It was a ridiculously cold morning that greeted us today yet despite the nights surely sub zero temperatures I still managed to cram in a good eleven hours sleep. Getting out of my tent, sorry bivy is pretty tough these days. I don’t think I’m going to miss sleeping in this smallest of spaces once I’m back home.
Fancy a bit of this in mid-September?
It was great that we had alcohol for the stove as it meant I was at least able to cook up some bowls of hot porridge and honey to help defrost our bodies while we waited for the sun to come up fully. The porridge had to be of a fairly consistent nature due to the fact that we once again had to turn to the humble tent peg to get it down us. I’m wondering once I ‘re-enter’ society as it were will I be able to readjust to eating with normal utensils?
Tom lost a glove the other day and my hands were like two blocks of ice attached to the handlebars as we rode away from our campsite for the night so I have no idea how he felt. The fact that it was so cold this morning meant that we had to make an unscheduled stop in Saint-Dizier just to get another hot beverage inside of us. We stopped in what turned out to be the most French of cafes which was populated by old French gents reading their morning papers whilst sipping on their tiny coffees. Our appearance temporarily removed them from the daily routine and I once again fielded questions such as ‘why on earth would you choose to cycle all the way from China?’
First mark of how far to Paris
Thankfully the weather picked up later in the day; the weather is very hard to read these days and means we often find ourselves stopping to first put on a jacket but five minutes later pulling over once again to remove said garment.
Headwinds have returned or perhaps they just never went away. It’s funny how one always remembers the days when the wind blusters into your face head on yet forget the rest of the days when it is minimal which is usually the case. It leads to the perception that everyday is windy and hence a few grumbles from two cyclists battling the elements through the afternoon winds.
France is very quiet and we’ve now learned that pretty much everything in the countryside shuts down from twelve o’clock to three. Granted we are going through some pretty sleepy villages but there really never seems to be anyone anywhere.
The only people we do see quite often are the other numerous cyclists out and about on the roads. These are usually men of an older age all decked out in their fancy coloured outfits. France is completely different to Germany in the fact that every single other rider who passes by acknowledges you with a jovial ‘bonjour’ We noticed in Germany that there was perhaps a certain snobbishness on the road where we only get the odd nod from one or two other bikers. Cyclists on their expensively assembled carbon speed machines seemed very reluctant to even give us the time of day but here in France we are one, a brotherhood on two wheels out enjoying the freedom of the French countryside.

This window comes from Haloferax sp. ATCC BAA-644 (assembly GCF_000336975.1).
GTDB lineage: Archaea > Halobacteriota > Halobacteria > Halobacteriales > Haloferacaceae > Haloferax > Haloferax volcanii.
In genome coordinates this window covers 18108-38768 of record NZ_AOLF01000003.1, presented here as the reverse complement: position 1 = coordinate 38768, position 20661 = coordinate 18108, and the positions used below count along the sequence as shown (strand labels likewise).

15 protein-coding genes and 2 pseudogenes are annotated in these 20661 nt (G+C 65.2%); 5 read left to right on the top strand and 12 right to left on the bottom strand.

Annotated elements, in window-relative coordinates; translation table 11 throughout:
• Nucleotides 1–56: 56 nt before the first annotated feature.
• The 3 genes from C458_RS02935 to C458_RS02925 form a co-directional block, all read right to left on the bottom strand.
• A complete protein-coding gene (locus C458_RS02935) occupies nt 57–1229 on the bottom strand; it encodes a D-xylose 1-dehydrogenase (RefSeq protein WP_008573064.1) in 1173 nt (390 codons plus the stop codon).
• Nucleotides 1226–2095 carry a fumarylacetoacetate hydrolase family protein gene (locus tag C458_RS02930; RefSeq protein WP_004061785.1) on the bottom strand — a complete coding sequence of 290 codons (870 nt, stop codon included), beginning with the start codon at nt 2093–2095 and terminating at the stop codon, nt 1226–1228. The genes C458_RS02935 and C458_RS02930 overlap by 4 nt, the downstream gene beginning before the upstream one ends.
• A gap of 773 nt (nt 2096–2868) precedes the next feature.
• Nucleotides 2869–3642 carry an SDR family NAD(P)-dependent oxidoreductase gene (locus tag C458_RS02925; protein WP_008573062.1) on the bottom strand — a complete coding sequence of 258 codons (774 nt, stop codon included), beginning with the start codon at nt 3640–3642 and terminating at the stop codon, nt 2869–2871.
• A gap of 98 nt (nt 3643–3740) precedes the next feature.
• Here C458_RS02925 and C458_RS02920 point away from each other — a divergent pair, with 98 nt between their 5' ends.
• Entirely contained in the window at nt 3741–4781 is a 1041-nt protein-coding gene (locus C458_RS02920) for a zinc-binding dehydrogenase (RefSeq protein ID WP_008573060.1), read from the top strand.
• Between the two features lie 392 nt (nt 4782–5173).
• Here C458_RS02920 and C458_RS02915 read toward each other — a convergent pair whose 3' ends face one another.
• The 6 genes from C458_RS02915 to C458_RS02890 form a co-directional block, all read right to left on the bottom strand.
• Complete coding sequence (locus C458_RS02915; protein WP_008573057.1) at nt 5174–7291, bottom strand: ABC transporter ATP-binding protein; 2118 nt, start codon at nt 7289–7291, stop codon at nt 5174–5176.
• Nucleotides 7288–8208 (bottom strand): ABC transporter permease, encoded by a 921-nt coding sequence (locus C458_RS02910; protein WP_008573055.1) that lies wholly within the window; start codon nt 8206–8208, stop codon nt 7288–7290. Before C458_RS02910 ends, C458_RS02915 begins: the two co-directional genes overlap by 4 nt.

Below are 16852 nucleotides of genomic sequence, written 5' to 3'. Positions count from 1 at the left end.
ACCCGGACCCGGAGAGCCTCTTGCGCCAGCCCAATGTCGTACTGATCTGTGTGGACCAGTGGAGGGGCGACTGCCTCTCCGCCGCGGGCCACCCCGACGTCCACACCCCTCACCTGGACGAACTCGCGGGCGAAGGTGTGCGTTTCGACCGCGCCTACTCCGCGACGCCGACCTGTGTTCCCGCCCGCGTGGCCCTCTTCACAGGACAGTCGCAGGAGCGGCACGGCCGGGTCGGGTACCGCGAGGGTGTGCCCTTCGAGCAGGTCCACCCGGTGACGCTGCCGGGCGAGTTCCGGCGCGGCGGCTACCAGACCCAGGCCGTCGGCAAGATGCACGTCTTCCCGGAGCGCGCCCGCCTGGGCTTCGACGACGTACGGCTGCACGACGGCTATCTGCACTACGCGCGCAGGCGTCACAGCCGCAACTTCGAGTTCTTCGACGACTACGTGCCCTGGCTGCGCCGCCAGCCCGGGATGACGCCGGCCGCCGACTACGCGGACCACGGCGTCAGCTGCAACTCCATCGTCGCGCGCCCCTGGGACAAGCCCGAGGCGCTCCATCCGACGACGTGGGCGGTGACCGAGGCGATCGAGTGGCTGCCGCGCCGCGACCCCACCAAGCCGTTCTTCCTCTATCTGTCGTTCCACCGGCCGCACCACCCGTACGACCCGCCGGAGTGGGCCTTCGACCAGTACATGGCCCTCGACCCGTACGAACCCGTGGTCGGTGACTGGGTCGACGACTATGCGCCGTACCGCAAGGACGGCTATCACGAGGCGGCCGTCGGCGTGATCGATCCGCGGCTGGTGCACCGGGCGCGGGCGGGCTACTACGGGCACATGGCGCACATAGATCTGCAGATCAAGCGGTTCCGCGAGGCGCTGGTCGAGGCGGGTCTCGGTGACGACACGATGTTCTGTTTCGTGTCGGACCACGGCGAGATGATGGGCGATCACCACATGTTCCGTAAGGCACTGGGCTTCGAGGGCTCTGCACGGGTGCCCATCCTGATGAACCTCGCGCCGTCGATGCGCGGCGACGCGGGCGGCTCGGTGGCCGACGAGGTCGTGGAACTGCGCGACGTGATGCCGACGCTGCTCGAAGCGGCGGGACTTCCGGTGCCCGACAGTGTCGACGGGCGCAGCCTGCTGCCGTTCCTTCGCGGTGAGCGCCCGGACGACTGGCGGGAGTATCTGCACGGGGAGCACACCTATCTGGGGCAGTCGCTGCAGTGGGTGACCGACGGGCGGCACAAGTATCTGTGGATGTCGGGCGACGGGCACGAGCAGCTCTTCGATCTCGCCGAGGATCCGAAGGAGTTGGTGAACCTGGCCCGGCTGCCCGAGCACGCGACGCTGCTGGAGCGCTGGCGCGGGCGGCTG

France as one might expect just seems far more relaxed than most countries I’ve visited and not just Germany. Things happen here at a certain pace and that does seem to be dictated by meal times.
We were about 30 kilometres from Romilly-sur-Seine when the weather took a turn for the worse. Tom obviously had no desire to be stuck out in the rain riding and set a pretty fierce pace speeding along the road so fast in fact that it took all the effort stored in my thighs to keep up with him. I often wonder once I get these panniers off the bike how quickly it might be possible for me to go? All I can say is Bradley Wiggins watch out!
I had arranged for us to couch surf in Romilly and we arrived just after 5:30 wet, cold and incredibly thankful that we wouldn’t have to sleep outside tonight.
We managed to get in contact with our host for the evening Annie who appeared ten minutes after calling her to lead us to her house. Upon arrival we were introduced to Annie’s partner Dom who was busy in the kitchen preparing food, you could say it was the very best of ways to mark our arrival.
Annie and Dom were the perfect hosts and no sooner had we arrived did they ask if we needed any washing doing. I always feel slightly guilty when arriving in someone’s house and presenting them with a bag of dirty laundry but both Tom and I were really grateful and more to the point only to willing to take them up on their kind offer.
After a quick wash and settling in we were called for aperitifs of the finest Belgian beer before sitting down to a delicious home cooked meal. We spent a lovely evening chatting about life in France and their various travels. It just so happens that they have spent a lot of time in China in some very remote places doing some teaching. It certainly reminded me of my days riding through the small secluded villages in Gansu province where they spent most of their time. We were joined later in the evening by their very well rounded 16 year old son Guillaume. It was after a short while of talking that I discovered that Guillaume had something quite strange in common. France as we all know is the very centre of the universe when it comes to all things gastronomic so it was therefore slightly strange for me to find a 16 year old with a love of Marmite the most British of all foods one might say. In fact I counted at least five large jars of the stuff in their house plus one of Vegemite but as well all know that doesn’t really count.
As the evening went on Dom pulled out some of his old vinyl records and we sat in their cosy dining room chatting for hours as the sound of Neil Young filtered through the house.
It was so nice to not only be inside but also to spend time in the company of such a relaxed and extremely friendly family.
Tomorrow we head off towards more friends near the village of Milly-la-forêt which is twinned with my home village of Forest Row.
Oh......and the small matter of 9,000 miles!